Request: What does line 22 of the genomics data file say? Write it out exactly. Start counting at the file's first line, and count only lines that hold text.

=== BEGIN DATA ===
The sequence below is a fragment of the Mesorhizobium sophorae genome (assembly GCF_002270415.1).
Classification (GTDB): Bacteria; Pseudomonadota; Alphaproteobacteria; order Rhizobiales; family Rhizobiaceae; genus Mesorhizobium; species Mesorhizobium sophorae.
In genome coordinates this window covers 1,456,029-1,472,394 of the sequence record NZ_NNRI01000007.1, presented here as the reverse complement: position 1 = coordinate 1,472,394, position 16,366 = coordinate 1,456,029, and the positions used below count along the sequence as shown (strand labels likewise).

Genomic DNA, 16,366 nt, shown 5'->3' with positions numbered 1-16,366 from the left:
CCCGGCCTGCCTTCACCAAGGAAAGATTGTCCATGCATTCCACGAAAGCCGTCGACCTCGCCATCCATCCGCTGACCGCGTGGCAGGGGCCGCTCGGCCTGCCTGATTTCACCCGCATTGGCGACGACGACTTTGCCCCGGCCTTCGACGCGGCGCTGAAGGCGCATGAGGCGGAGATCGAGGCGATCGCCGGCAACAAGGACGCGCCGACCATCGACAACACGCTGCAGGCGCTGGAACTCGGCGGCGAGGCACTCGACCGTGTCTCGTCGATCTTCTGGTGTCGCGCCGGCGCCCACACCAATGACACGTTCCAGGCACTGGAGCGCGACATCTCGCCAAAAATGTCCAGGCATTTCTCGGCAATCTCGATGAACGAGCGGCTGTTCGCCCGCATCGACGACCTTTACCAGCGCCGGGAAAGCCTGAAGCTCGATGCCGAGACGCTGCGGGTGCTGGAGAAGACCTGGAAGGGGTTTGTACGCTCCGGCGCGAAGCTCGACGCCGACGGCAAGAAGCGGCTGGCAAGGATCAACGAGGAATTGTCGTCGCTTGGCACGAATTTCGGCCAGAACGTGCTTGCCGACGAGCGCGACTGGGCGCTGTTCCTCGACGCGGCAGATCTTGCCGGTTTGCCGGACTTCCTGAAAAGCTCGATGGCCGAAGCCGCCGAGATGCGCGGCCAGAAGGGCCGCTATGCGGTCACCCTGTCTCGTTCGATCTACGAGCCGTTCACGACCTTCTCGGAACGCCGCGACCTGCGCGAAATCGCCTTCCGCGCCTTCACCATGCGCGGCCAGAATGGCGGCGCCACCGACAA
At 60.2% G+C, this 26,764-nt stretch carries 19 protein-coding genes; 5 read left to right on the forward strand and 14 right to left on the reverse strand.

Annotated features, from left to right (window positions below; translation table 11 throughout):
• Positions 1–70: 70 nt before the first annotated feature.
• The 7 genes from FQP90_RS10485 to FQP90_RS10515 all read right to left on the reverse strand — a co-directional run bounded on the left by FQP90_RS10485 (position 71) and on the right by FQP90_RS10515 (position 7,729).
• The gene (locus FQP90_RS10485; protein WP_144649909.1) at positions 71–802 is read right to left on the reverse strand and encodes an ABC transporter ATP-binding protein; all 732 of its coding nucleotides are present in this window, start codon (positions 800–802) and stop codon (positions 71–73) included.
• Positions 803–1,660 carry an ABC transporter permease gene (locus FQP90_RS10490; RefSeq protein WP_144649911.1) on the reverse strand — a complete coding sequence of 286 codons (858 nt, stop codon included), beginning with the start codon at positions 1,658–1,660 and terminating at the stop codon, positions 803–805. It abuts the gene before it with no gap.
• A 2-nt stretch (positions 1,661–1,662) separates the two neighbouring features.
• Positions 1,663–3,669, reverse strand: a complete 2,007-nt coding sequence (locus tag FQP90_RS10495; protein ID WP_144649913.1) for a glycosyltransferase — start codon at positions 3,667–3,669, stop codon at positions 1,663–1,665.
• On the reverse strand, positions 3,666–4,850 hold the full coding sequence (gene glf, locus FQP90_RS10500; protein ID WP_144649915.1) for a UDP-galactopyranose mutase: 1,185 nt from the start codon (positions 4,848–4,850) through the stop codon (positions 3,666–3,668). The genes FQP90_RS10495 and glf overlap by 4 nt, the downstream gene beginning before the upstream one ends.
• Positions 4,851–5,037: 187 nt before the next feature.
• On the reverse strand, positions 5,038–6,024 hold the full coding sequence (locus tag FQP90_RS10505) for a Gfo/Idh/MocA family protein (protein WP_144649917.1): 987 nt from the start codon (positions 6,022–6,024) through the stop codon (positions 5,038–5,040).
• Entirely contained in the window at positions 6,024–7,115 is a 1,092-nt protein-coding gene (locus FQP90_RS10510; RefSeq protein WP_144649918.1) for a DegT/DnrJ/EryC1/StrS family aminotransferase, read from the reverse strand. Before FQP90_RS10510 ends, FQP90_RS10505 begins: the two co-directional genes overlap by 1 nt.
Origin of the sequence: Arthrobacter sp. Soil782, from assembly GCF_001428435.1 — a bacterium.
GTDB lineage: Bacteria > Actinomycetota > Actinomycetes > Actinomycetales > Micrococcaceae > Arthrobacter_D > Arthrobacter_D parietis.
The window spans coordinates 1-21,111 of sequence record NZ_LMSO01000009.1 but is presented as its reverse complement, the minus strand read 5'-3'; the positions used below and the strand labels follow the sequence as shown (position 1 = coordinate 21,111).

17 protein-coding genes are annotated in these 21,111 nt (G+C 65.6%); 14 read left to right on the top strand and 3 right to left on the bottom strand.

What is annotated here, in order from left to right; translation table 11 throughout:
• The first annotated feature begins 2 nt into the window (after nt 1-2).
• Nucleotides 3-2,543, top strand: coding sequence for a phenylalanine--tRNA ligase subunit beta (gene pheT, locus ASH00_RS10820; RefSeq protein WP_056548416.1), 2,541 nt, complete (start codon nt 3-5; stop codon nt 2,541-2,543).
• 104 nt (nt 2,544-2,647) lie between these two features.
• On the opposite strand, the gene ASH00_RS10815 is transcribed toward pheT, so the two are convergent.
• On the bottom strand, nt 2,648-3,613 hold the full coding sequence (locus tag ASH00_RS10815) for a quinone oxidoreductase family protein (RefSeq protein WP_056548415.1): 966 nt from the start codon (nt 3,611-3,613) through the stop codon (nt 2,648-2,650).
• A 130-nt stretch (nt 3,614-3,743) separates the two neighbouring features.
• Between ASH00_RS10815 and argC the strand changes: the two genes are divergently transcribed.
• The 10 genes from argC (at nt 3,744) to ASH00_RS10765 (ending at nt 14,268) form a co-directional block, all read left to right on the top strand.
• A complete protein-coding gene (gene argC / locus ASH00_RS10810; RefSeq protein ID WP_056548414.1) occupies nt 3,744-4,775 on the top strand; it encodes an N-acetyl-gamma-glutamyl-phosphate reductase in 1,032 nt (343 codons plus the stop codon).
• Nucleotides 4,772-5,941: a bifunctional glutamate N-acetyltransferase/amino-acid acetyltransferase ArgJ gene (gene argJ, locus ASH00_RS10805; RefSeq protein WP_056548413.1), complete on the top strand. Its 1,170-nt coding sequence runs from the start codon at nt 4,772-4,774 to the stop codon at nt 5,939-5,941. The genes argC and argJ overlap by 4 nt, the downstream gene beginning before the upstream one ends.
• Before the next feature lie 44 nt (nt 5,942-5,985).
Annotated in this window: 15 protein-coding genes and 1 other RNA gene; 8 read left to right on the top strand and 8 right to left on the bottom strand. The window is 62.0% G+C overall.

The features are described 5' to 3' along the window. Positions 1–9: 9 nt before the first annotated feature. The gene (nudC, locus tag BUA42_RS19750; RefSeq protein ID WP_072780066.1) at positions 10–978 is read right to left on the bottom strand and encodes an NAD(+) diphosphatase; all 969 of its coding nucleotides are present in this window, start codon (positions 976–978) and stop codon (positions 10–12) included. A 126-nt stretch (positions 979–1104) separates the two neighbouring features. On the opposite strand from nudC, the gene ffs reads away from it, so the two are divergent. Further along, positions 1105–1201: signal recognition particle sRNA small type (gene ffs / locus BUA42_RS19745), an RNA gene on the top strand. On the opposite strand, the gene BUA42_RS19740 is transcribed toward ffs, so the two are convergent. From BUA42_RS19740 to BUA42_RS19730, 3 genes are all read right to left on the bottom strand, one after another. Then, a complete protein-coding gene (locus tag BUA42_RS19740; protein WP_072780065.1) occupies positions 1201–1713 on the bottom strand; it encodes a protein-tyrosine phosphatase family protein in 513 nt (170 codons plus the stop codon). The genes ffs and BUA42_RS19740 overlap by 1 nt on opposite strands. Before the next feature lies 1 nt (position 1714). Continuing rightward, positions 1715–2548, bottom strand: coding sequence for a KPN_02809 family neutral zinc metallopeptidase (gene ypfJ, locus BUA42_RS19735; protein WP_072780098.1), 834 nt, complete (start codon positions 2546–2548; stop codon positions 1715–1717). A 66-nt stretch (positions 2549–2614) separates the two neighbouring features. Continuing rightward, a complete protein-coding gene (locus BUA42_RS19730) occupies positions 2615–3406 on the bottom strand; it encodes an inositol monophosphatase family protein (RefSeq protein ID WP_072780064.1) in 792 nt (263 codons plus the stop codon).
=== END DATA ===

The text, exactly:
What is annotated here, in order from left to right; translation table 11 throughout: